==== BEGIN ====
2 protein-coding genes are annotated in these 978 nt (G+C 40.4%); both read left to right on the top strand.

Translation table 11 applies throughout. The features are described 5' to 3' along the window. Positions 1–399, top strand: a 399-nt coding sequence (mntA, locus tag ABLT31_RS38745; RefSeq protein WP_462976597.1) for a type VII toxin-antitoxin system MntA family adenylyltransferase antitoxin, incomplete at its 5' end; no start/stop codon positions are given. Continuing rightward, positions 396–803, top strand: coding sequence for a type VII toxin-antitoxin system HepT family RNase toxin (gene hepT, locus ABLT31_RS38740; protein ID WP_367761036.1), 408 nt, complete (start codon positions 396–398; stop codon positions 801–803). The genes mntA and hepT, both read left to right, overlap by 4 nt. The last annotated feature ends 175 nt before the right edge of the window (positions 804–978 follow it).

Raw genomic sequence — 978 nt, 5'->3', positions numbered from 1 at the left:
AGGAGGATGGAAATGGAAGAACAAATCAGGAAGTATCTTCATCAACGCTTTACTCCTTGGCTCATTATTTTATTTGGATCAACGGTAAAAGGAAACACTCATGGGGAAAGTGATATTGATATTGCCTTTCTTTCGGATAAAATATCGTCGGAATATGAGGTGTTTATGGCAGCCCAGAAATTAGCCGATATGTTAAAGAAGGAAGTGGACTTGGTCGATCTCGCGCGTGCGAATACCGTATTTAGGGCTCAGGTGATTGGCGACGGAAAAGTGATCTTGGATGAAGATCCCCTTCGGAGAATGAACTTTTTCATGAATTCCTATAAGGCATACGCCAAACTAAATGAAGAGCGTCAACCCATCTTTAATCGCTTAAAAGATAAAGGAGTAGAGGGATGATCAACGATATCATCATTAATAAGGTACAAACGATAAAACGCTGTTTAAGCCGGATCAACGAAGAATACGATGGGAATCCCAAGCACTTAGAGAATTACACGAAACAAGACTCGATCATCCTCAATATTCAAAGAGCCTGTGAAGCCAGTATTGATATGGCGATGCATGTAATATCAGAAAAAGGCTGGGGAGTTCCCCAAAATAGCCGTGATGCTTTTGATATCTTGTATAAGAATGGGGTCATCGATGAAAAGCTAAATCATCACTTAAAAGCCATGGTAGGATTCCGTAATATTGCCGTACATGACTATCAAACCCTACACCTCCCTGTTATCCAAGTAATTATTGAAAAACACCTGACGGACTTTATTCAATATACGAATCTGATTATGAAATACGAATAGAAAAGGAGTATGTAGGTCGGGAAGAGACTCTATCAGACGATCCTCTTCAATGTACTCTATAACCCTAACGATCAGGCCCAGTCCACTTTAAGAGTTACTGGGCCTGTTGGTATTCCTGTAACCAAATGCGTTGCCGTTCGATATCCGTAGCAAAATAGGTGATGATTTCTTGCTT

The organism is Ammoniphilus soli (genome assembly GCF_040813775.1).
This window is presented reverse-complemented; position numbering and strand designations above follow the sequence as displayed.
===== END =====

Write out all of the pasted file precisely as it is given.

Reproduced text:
2 protein-coding genes are annotated in these 978 nt (G+C 40.4%); both read left to right on the top strand.

Translation table 11 applies throughout. The features are described 5' to 3' along the window. Positions 1–399, top strand: a 399-nt coding sequence (mntA, locus tag ABLT31_RS38745; RefSeq protein WP_462976597.1) for a type VII toxin-antitoxin system MntA family adenylyltransferase antitoxin, incomplete at its 5' end; no start/stop codon positions are given. Continuing rightward, positions 396–803, top strand: coding sequence for a type VII toxin-antitoxin system HepT family RNase toxin (gene hepT, locus ABLT31_RS38740; protein ID WP_367761036.1), 408 nt, complete (start codon positions 396–398; stop codon positions 801–803). The genes mntA and hepT, both read left to right, overlap by 4 nt. The last annotated feature ends 175 nt before the right edge of the window (positions 804–978 follow it).

Raw genomic sequence — 978 nt, 5'->3', positions numbered from 1 at the left:
AGGAGGATGGAAATGGAAGAACAAATCAGGAAGTATCTTCATCAACGCTTTACTCCTTGGCTCATTATTTTATTTGGATCAACGGTAAAAGGAAACACTCATGGGGAAAGTGATATTGATATTGCCTTTCTTTCGGATAAAATATCGTCGGAATATGAGGTGTTTATGGCAGCCCAGAAATTAGCCGATATGTTAAAGAAGGAAGTGGACTTGGTCGATCTCGCGCGTGCGAATACCGTATTTAGGGCTCAGGTGATTGGCGACGGAAAAGTGATCTTGGATGAAGATCCCCTTCGGAGAATGAACTTTTTCATGAATTCCTATAAGGCATACGCCAAACTAAATGAAGAGCGTCAACCCATCTTTAATCGCTTAAAAGATAAAGGAGTAGAGGGATGATCAACGATATCATCATTAATAAGGTACAAACGATAAAACGCTGTTTAAGCCGGATCAACGAAGAATACGATGGGAATCCCAAGCACTTAGAGAATTACACGAAACAAGACTCGATCATCCTCAATATTCAAAGAGCCTGTGAAGCCAGTATTGATATGGCGATGCATGTAATATCAGAAAAAGGCTGGGGAGTTCCCCAAAATAGCCGTGATGCTTTTGATATCTTGTATAAGAATGGGGTCATCGATGAAAAGCTAAATCATCACTTAAAAGCCATGGTAGGATTCCGTAATATTGCCGTACATGACTATCAAACCCTACACCTCCCTGTTATCCAAGTAATTATTGAAAAACACCTGACGGACTTTATTCAATATACGAATCTGATTATGAAATACGAATAGAAAAGGAGTATGTAGGTCGGGAAGAGACTCTATCAGACGATCCTCTTCAATGTACTCTATAACCCTAACGATCAGGCCCAGTCCACTTTAAGAGTTACTGGGCCTGTTGGTATTCCTGTAACCAAATGCGTTGCCGTTCGATATCCGTAGCAAAATAGGTGATGATTTCTTGCTT

The organism is Ammoniphilus soli (genome assembly GCF_040813775.1).
This window is presented reverse-complemented; position numbering and strand designations above follow the sequence as displayed.